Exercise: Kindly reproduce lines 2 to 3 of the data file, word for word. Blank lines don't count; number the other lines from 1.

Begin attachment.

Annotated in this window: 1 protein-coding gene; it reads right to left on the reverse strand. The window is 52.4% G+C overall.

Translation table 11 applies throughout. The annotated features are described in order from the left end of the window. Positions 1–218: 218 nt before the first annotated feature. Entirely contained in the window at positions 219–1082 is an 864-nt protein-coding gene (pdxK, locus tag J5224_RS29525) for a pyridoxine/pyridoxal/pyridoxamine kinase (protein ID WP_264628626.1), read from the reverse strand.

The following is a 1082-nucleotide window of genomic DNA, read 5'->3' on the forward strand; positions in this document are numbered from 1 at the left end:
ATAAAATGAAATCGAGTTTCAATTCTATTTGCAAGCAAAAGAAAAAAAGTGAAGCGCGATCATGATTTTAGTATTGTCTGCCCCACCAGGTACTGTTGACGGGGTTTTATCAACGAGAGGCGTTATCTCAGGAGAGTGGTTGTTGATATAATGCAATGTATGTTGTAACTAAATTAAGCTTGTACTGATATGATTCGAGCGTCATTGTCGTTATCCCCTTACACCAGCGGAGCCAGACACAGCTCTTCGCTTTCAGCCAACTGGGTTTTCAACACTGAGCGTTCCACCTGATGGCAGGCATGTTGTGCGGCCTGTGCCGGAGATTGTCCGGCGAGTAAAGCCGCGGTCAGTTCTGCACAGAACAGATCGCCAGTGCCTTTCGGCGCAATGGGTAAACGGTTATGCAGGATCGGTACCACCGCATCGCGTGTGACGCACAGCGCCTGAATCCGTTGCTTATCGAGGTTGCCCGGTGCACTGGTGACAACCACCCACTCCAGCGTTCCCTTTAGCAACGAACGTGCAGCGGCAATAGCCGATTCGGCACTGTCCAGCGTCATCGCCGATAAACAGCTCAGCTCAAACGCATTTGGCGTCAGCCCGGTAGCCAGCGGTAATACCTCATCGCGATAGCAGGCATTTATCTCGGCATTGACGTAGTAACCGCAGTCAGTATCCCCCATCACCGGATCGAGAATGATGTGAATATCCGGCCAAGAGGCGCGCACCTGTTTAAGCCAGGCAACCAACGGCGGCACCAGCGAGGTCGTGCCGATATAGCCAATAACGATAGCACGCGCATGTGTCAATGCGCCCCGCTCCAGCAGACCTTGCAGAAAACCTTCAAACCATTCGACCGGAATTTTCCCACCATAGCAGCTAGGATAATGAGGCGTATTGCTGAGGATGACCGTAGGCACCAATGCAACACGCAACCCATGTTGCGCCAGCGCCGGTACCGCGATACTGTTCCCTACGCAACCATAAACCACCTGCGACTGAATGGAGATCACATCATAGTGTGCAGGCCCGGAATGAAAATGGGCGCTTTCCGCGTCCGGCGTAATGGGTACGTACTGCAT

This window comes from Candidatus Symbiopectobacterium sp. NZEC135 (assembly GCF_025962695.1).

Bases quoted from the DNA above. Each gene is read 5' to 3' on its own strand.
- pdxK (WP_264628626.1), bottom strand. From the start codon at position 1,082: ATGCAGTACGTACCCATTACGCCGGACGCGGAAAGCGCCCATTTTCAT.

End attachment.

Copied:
Translation table 11 applies throughout. The annotated features are described in order from the left end of the window. Positions 1–218: 218 nt before the first annotated feature. Entirely contained in the window at positions 219–1082 is an 864-nt protein-coding gene (pdxK, locus tag J5224_RS29525) for a pyridoxine/pyridoxal/pyridoxamine kinase (protein ID WP_264628626.1), read from the reverse strand.

The following is a 1082-nucleotide window of genomic DNA, read 5'->3' on the forward strand; positions in this document are numbered from 1 at the left end: